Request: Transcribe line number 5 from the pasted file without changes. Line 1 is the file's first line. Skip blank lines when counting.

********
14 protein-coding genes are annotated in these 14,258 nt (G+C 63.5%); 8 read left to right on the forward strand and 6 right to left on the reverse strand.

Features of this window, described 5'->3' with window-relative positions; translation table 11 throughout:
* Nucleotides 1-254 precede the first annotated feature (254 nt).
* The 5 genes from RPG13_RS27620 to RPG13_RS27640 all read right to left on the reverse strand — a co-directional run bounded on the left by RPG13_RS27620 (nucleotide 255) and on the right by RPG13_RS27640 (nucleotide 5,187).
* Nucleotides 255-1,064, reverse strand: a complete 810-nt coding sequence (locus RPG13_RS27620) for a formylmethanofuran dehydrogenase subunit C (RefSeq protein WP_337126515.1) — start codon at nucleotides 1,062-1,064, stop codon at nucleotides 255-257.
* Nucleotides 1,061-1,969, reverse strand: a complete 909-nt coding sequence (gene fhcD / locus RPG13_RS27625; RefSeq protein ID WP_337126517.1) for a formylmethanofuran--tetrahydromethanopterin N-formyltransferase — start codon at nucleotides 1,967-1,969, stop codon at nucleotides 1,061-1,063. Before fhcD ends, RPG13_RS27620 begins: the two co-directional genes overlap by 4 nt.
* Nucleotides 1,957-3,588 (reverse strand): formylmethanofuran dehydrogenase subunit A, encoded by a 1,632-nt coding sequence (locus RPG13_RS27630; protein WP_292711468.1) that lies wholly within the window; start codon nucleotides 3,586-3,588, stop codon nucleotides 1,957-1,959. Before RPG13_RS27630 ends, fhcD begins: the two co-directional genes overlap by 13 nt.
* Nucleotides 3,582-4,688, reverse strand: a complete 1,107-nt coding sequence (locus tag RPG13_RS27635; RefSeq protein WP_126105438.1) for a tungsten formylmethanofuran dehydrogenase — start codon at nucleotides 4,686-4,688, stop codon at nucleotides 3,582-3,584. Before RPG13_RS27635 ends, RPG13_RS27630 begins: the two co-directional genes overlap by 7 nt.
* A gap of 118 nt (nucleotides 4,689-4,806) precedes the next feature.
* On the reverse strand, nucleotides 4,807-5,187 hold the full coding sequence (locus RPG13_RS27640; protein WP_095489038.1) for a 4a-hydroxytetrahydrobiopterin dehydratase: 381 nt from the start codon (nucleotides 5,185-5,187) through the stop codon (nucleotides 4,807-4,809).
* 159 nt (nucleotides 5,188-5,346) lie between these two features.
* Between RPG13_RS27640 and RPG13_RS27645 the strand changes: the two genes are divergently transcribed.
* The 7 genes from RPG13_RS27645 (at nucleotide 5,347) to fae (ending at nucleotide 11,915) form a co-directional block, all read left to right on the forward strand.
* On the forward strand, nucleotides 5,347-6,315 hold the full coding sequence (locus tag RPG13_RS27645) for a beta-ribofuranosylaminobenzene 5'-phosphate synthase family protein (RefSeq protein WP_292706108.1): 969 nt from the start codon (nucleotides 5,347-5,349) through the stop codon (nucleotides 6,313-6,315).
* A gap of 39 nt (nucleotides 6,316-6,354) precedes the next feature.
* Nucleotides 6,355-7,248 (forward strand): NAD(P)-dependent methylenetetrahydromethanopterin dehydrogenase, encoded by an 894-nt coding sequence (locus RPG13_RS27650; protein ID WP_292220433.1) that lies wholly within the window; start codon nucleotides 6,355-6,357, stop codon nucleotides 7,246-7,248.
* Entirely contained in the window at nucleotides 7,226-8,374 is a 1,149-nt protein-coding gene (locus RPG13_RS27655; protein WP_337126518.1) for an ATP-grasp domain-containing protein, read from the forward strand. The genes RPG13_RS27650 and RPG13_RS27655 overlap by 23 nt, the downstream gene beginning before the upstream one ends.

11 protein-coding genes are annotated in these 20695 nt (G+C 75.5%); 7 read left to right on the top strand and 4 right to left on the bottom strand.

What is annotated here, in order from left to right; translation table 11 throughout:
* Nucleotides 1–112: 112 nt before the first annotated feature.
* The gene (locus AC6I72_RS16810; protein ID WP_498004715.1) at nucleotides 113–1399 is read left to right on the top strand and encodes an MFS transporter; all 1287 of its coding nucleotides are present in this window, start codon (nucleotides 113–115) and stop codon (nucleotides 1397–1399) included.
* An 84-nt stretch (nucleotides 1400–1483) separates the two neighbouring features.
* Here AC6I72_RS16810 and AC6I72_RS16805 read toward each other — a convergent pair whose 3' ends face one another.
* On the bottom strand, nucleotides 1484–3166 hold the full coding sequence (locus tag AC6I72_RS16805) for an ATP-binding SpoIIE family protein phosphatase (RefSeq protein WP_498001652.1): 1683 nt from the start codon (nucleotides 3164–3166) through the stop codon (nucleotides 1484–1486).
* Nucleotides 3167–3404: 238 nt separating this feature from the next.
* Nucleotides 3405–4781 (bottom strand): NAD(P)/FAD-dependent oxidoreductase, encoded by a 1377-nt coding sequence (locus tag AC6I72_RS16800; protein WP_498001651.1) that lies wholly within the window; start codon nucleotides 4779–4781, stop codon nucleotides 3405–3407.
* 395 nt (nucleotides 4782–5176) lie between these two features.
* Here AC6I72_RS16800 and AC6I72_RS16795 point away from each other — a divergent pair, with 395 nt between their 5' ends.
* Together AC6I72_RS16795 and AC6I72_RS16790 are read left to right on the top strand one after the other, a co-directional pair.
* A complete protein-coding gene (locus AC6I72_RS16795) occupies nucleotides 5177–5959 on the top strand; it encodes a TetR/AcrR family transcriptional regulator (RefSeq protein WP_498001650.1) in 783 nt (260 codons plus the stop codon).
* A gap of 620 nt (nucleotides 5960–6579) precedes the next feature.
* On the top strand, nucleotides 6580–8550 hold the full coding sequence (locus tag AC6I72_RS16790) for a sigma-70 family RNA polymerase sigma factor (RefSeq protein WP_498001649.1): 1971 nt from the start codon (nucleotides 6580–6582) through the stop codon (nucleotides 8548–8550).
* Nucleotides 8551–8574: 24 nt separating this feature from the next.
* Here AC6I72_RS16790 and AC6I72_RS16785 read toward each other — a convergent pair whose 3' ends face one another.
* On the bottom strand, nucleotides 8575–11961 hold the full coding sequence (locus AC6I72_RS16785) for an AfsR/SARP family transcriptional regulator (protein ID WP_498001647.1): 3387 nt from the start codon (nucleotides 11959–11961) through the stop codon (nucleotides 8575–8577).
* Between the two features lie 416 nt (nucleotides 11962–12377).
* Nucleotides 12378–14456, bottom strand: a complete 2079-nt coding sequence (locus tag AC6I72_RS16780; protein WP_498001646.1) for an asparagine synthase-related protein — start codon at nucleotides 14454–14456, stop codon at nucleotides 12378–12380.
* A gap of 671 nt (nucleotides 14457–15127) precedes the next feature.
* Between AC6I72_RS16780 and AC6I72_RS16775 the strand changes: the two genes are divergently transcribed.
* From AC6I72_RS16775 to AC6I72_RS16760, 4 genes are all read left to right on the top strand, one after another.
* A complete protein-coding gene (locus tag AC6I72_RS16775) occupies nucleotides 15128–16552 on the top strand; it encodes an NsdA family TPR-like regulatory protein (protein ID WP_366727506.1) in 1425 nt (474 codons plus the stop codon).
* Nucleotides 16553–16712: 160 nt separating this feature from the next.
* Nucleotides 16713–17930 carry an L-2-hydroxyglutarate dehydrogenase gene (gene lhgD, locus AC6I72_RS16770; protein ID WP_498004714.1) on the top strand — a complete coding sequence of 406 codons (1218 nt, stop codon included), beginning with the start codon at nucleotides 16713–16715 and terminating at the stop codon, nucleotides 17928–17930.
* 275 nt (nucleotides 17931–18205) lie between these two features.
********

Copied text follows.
* Nucleotides 255-1,064, reverse strand: a complete 810-nt coding sequence (locus RPG13_RS27620) for a formylmethanofuran dehydrogenase subunit C (RefSeq protein WP_337126515.1) — start codon at nucleotides 1,062-1,064, stop codon at nucleotides 255-257.